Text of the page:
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# mapping >90 rotations.

edited January 2015

Sorry, this question is not valid please see ""Correctly rotate an object in multiple dimensions simultaneously"

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## Answers

• but I need to always keep the rotation parameters between 270 and 90

why? you don't say.

• edited January 2015

@koogs Because the original parameters are being calculated based on movement in order to make the movement of the box look realistic, (like it is rolling.)

But when, for example rotateX gets above 90 degrees and the box decides to move left and a rotation occurs along the Y axis as a result, it now looks as if it is a rotating along the Z axis.

My plan is to always map rotations to be 270-90 so that the rotations remain consistent

I am trying to leave context out of this discussion though. There must be a solution to the specific problem that I laid forth.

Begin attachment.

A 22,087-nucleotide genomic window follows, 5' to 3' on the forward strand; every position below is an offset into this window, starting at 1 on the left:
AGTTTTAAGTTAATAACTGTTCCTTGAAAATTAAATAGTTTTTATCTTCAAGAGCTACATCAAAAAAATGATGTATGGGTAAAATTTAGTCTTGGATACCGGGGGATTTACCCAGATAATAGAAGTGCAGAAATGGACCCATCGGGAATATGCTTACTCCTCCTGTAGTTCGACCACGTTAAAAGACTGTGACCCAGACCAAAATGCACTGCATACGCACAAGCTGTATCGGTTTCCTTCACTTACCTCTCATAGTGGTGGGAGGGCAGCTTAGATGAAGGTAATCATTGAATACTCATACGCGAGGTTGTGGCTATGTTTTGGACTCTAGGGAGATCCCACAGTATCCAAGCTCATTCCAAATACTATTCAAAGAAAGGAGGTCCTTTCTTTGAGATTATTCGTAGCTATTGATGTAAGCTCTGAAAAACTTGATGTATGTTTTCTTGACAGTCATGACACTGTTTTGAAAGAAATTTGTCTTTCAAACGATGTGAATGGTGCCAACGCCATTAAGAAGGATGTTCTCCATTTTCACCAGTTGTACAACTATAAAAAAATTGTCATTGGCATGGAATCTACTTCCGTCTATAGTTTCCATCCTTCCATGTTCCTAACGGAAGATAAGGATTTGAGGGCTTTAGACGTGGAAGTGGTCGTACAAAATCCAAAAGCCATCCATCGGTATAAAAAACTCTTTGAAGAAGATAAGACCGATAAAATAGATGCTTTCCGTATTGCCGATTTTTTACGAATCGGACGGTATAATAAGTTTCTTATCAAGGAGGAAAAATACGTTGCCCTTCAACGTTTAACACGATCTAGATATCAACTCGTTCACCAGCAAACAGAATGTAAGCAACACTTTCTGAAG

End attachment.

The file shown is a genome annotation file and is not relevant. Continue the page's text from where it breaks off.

• Answer ✓

still not clear to me, sorry.

There must be a solution to the specific problem that I laid forth.

but my point is that maybe you're trying to solve something that doesn't NEED solving.

• edited January 2015

What it comes down to is just the fact that I need some way to rotate a box in multiple dimensions simultaneously.

If you do `rotateY(radians(n));` then `rotateX(radians(z));` It works intuitively up to 45 degrees in both directions, but after that it stops working correctly.

If I calculate that I need to rotate, say 60 degrees right along the Y axis and 30 degrees up along the X because there are forces pushing the box up and right simultaneously, then I need a way to do that, I cant just plug those numbers into rotateY and rotateX though

• edited January 2015

@koogs please see my new question "formula to simulate 2D rotation"

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